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Sierra in need of snow

Nick Cruit
Sierra Sun

LAKE TAHOE BASIN ” With below average snowpack conditions across much of the Sierra, and no significant storms on the horizon, winter’s natural reservoirs are in need of being replenished.

As of Friday, Truckee River Basin and Lake Tahoe Basin snowpack levels are 75 and 78 percent of what they should be this time of year, according to the U.S. Natural Resource Conservation Service daily snowpack report.

And with every day the Sierra go without snow, snowpack levels will continue to lose a couple percentage points a day, said Dan Greenlee, a hydrologist with the Natural Resource Conservation Service.

But while skiers and snowboarders curse the dwindling snowpack as they dodge bare spots on the slopes, Greenlee worries that below average snowpacks could result in low reservoir levels, which may lead to tight water restrictions this summer.

“After two dry years, many of the state’s reservoirs are severely drawn down and are unable to provide any carry over water to help meet next year’s demands,” according to the Nevada Water Supply Outlook Report Greenlee prepared earlier this month.

“The winter’s snowpack is pretty much mother nature’s reservoir,” Greenlee said in an interview Friday. “It’s what we rely on in the summer time for water supply.”

But despite below average snowpack levels and mild weather in the forecast, the winter is still young. According to Greenlee and other experts, snowpack levels generally do not peak until the first part of April.

“It’s not hopeless at all, yet,” said Gary Barbato, a hydrologist with the National Weather Service in Reno. “We’ve got 12 weeks to go, but the further we get into the season without snow, the bigger the storms will need to be to get the snowpack back to where it should be.”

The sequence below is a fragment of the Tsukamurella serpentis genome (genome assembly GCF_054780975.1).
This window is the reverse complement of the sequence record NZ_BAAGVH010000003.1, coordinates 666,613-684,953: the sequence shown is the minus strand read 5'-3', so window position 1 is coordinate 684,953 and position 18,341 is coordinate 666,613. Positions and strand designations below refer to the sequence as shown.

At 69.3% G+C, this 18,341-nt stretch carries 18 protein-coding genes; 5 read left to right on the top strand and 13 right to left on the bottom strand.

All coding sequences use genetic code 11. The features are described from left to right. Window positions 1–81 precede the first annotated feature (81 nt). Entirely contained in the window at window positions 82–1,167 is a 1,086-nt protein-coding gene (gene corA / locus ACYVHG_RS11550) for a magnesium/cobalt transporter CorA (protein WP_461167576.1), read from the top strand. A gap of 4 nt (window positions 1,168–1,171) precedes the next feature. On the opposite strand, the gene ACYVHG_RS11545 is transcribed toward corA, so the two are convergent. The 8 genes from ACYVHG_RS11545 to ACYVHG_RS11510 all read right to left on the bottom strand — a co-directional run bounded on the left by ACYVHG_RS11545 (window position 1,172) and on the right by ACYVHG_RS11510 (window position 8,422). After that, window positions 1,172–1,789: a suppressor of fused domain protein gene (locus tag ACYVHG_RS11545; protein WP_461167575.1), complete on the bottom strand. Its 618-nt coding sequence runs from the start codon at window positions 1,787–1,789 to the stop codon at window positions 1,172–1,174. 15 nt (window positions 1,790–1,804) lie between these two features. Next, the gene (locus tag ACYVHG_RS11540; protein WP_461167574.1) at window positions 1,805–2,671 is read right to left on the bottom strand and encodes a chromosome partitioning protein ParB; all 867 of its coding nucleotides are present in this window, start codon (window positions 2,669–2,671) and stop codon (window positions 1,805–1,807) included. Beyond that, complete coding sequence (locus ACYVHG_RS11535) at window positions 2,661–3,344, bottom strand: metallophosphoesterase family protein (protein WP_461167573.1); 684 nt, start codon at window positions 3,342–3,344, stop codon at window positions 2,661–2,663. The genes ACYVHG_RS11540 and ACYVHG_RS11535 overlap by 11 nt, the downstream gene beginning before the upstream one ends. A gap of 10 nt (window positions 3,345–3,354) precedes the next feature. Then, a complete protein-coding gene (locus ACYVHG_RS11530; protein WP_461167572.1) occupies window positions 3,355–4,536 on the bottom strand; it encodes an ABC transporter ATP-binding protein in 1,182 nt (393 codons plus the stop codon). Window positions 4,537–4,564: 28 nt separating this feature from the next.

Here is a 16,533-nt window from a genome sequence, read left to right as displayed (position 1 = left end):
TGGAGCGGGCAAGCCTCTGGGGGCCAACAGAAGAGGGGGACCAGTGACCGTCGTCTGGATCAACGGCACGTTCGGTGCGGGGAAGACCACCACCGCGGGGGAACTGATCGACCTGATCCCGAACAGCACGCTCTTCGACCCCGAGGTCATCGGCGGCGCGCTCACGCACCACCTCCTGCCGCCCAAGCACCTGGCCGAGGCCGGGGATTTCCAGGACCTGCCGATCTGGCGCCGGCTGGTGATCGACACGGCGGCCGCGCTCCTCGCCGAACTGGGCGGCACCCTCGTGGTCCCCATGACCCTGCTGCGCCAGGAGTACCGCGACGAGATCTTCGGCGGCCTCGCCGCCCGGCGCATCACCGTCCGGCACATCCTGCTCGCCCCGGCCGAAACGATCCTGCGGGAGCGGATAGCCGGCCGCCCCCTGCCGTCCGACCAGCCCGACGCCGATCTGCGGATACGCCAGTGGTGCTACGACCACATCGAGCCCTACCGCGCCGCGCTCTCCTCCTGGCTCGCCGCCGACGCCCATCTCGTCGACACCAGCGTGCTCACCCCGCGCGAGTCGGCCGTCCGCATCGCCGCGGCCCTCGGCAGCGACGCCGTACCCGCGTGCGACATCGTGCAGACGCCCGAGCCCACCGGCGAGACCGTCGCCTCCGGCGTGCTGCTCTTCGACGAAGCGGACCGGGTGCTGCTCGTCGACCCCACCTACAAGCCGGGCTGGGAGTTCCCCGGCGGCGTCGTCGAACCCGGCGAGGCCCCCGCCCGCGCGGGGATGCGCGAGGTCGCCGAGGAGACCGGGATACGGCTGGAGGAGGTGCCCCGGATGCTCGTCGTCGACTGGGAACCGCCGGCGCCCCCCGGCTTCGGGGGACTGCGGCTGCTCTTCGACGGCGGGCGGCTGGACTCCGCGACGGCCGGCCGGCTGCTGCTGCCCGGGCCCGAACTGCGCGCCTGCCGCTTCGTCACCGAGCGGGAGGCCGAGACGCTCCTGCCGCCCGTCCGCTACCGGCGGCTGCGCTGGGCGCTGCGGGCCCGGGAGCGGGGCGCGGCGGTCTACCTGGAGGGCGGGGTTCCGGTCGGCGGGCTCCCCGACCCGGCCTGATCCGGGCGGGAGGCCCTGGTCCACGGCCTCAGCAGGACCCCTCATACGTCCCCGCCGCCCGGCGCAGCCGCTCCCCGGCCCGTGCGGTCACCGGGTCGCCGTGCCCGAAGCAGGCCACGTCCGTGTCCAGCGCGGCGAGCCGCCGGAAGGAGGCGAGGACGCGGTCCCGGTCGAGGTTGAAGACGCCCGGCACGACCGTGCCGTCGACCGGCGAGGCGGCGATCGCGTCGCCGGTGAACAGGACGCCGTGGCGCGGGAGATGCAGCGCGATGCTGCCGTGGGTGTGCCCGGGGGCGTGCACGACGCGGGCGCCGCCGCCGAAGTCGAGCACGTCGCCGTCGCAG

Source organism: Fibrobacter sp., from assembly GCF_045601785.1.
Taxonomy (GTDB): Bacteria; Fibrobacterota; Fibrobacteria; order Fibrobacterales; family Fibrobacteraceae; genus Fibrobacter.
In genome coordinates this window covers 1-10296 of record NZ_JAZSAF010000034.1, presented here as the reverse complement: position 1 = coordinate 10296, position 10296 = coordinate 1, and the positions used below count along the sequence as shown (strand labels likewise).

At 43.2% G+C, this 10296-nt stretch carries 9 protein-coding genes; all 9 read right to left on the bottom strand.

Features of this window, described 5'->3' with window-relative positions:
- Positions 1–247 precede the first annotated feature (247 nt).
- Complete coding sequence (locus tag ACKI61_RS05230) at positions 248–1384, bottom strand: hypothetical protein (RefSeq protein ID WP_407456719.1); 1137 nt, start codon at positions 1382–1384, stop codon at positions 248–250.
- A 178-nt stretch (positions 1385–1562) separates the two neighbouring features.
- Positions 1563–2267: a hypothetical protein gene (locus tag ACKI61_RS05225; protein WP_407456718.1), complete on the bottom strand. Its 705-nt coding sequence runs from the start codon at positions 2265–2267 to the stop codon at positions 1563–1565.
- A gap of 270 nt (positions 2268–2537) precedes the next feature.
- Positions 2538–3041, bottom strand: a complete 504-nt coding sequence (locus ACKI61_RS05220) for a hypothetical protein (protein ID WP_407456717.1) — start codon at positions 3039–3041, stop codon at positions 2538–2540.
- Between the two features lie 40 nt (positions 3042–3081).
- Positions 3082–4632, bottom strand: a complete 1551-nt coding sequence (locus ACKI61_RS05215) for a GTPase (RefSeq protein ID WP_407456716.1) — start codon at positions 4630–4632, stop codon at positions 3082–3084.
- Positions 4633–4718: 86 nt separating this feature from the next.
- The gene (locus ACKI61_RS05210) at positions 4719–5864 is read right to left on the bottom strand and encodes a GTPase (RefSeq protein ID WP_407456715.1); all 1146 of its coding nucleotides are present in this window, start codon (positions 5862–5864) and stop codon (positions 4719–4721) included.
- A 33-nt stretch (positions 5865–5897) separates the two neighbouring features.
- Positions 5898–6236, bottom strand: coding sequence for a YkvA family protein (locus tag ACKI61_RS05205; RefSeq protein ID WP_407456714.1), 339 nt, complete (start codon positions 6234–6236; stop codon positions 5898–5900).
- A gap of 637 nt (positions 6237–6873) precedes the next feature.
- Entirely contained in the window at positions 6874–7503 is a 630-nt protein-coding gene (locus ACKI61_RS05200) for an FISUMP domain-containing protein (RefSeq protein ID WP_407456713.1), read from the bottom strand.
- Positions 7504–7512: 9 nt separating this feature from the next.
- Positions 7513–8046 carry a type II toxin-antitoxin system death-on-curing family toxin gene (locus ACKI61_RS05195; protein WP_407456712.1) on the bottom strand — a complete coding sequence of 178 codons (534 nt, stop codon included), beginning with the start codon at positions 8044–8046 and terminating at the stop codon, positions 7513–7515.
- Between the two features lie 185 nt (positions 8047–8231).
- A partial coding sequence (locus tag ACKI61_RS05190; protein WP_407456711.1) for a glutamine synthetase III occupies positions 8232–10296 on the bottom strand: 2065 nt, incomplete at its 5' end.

For example, the snow water equivalent ” the measurement hydrologists use to determine the amount of water an area of snow would yield if melted ” of the snowpack recorded Friday in Tahoe City was 7.3 inches, 78 percent of what it should be this time of year. If there are no significant snow storms by the first of February, the snowpack would drop to 70 percent. And that’s assuming the snow does not melt.

Forecasters are not fretting, however, as they say we are still in the middle of the heavy precipitation season.

“We’re not really too worried about it,” said Reno National Weather Service Meteorologist Alex Hoon. “We’ll probably get into another stormy weather pattern in the next few weeks.”

As for the snowpack levels, Hoon believes a few decent storms could bring most areas of the Sierra back to 100 percent, maybe even more.

Lake and river levels, however, may take a little longer. It would take a heavy storm sustained for a period of four to six days to bring lake levels back to normal, Hoon said.

“Even then I don’t know if one storm would do it,” Hoon added. “A few good years of steady storms and above average snowpacks would likely be the scenario.”


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